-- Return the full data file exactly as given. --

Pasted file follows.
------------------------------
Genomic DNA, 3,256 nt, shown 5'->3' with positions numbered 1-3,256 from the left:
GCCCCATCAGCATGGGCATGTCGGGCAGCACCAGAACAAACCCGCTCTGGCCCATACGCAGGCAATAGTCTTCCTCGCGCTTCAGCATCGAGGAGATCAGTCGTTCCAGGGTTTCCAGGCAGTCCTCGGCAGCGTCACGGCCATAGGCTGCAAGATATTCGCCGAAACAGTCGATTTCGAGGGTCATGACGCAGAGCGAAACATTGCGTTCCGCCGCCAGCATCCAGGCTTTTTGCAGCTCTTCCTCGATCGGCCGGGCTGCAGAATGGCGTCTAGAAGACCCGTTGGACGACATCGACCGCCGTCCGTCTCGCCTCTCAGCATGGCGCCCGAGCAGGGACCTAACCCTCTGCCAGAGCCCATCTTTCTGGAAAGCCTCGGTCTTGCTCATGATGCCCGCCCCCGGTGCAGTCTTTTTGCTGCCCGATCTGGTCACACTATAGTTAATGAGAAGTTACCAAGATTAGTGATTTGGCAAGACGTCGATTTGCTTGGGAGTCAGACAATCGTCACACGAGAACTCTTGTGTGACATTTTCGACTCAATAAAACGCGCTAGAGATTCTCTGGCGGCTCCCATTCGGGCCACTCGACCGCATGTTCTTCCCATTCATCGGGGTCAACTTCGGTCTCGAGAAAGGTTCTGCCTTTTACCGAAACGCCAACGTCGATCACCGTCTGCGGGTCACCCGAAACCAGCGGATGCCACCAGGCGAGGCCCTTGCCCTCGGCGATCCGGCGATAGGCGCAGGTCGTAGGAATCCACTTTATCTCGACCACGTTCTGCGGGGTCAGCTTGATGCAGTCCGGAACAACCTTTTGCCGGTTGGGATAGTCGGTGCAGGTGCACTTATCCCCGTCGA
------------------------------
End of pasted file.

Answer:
Genomic DNA, 3,256 nt, shown 5'->3' with positions numbered 1-3,256 from the left:
GCCCCATCAGCATGGGCATGTCGGGCAGCACCAGAACAAACCCGCTCTGGCCCATACGCAGGCAATAGTCTTCCTCGCGCTTCAGCATCGAGGAGATCAGTCGTTCCAGGGTTTCCAGGCAGTCCTCGGCAGCGTCACGGCCATAGGCTGCAAGATATTCGCCGAAACAGTCGATTTCGAGGGTCATGACGCAGAGCGAAACATTGCGTTCCGCCGCCAGCATCCAGGCTTTTTGCAGCTCTTCCTCGATCGGCCGGGCTGCAGAATGGCGTCTAGAAGACCCGTTGGACGACATCGACCGCCGTCCGTCTCGCCTCTCAGCATGGCGCCCGAGCAGGGACCTAACCCTCTGCCAGAGCCCATCTTTCTGGAAAGCCTCGGTCTTGCTCATGATGCCCGCCCCCGGTGCAGTCTTTTTGCTGCCCGATCTGGTCACACTATAGTTAATGAGAAGTTACCAAGATTAGTGATTTGGCAAGACGTCGATTTGCTTGGGAGTCAGACAATCGTCACACGAGAACTCTTGTGTGACATTTTCGACTCAATAAAACGCGCTAGAGATTCTCTGGCGGCTCCCATTCGGGCCACTCGACCGCATGTTCTTCCCATTCATCGGGGTCAACTTCGGTCTCGAGAAAGGTTCTGCCTTTTACCGAAACGCCAACGTCGATCACCGTCTGCGGGTCACCCGAAACCAGCGGATGCCACCAGGCGAGGCCCTTGCCCTCGGCGATCCGGCGATAGGCGCAGGTCGTAGGAATCCACTTTATCTCGACCACGTTCTGCGGGGTCAGCTTGATGCAGTCCGGAACAACCTTTTGCCGGTTGGGATAGTCGGTGCAGGTGCACTTATCCCCGTCGA